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Keeping Education at the Forefront of School-Based Sports

June 14, 2024
Keeping Education at the Forefront of School-Based Sports
Dr. Karissa L. Niehoff, NFHS Chief Executive Officer 
            The NFHS expressed concern about high school athletes profiting from their NIL. After all, NFHS member state associations had rules in place that prohibited student-athletes from receiving money in any form that was connected to wearing their school uniform.
            Since that historic ruling in college sports, 36 state high school associations have enacted NIL policies, with the Florida High School Athletic Association being the latest last week. The landscape has been considerably different at the high school level as no state association permits a student-athlete to profit from their NIL while wearing the school uniform or connected to the school in any fashion. High school NIL rules afford athletes the same entrepreneurial opportunities as any high school student.
            While about two-thirds of the state associations have established NIL policies, the number of student-athletes involved in NIL deals has been minimal, and recent statistics from the Georgia High School Association confirm that belief. In an article in the Connect Savannah publication, the GHSA noted that since updating its NIL policies last October, only 44 (.01 percent) of 429,714 eligible student-athletes have signed and submitted NIL deals.
            As the new model of college sports has evolved the past three years, the NFHS and its member state associations have been working to preserve the education-based nature of high school sports, while also providing athletes the same NIL opportunities as other high school students.
            Now, a new challenge has appeared on the horizon with the announcement last month that the NCAA and its five power conferences have agreed to allow schools to directly pay players for the first time in the 100-plus-year history of college sports. While details are still pending, by the fall of 2025 schools could be sharing up to $20 million per year with their athletes.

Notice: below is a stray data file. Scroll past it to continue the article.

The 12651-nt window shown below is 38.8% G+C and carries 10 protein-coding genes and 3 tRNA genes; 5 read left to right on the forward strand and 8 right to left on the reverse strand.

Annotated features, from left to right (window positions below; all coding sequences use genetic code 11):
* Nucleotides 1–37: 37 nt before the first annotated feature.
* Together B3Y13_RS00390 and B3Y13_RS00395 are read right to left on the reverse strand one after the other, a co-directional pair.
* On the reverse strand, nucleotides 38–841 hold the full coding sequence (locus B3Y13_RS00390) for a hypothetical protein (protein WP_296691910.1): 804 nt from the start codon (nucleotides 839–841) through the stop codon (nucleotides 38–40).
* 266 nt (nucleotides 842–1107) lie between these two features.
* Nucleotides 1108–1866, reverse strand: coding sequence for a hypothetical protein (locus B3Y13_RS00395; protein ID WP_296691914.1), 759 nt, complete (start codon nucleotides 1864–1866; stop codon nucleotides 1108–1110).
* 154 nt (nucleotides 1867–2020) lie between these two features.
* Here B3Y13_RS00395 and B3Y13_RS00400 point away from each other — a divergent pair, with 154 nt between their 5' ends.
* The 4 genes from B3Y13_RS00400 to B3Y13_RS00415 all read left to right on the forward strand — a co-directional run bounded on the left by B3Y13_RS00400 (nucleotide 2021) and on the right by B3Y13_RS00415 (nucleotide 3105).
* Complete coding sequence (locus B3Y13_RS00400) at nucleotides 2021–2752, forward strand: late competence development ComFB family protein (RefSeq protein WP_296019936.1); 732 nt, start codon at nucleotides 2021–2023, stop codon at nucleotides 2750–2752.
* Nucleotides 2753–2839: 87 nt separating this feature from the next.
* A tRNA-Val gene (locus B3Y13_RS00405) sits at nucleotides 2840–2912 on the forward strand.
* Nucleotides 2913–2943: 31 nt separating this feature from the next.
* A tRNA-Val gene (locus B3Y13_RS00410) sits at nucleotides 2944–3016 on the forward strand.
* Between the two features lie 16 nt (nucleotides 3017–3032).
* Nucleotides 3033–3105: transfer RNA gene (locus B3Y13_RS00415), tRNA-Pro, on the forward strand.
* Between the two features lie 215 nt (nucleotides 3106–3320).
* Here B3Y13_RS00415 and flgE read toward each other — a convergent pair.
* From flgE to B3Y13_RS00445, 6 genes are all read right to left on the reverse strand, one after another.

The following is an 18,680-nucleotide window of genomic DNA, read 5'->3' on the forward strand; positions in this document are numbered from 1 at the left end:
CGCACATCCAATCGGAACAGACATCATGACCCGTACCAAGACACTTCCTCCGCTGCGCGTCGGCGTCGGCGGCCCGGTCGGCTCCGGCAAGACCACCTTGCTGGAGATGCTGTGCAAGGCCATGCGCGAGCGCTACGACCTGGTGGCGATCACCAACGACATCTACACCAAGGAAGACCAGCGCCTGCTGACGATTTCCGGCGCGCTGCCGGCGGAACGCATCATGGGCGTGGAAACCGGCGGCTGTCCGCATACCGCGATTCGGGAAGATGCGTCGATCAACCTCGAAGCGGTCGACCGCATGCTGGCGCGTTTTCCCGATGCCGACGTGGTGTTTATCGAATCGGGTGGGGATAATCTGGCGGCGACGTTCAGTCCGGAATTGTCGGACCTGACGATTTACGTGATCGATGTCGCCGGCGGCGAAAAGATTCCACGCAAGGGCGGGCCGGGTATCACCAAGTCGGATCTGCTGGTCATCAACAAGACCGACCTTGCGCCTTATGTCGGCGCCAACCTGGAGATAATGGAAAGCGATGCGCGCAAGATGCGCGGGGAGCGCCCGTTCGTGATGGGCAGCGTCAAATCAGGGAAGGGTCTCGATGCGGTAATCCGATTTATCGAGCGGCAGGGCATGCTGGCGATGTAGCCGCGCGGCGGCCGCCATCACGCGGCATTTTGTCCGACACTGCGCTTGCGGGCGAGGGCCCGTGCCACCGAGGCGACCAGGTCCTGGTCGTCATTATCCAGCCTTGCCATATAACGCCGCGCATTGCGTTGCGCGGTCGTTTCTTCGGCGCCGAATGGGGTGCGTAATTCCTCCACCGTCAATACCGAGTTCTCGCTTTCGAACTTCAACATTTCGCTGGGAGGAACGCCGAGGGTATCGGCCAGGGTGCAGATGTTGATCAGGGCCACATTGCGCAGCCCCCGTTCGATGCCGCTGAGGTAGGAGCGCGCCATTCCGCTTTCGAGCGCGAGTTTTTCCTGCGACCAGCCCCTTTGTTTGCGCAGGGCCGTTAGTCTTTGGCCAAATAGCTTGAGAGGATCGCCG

Opinions on the merits of paying college athletes differ, but there should be no argument at the high school level. High school sports, with almost eight million participants nationwide, are much different than college sports. High school sports are about the team – not an individual’s own personal pursuit of excellence. The primary reason that an overwhelming majority of high school students play sports is to have fun and spend significant and meaningful time with their peers. The focus is not on self but rather the team.
            Although it is uncertain about how these changes will develop, this deterioration of the amateur concept at the college level must not affect the team-based concept in education-based high school sports. The age-old plan of colleges relying on high schools for their players will continue; however, high school coaches and administrators must guard against an individual’s pursuit of a college scholarship – or direct payments in college sports – overriding the team’s goals. 
            While the route to playing sports in college may change for the three to five percent of high school athletes who have that opportunity, the focus must remain on the overall high school educational experience. Some will play sports at the college level and move on to their chosen careers; others will take those values of teamwork, discipline and self-confidence from the playing field directly into their chosen careers.
            Those days of playing for the love of the game may be gone at the college level, but there is nothing more fundamental to the past – and future – history of high school sports in the United States than the concept of amateurism. Let’s do everything possible to keep education at the forefront of school-based sports.
Dr. Karissa L. Niehoff is in her sixth year as chief executive officer of the National Federation of State High School Associations (NFHS) in Indianapolis, Indiana. She is the first female to head the national leadership organization for high school athletics and performing arts activities and the sixth full-time executive director of the NFHS. She previously was executive director of the Connecticut Association of Schools-Connecticut Interscholastic Athletic Conference for seven years.
Bruce L. Howard
Director of Publications and Communications
Director, National High School Hall of Fame

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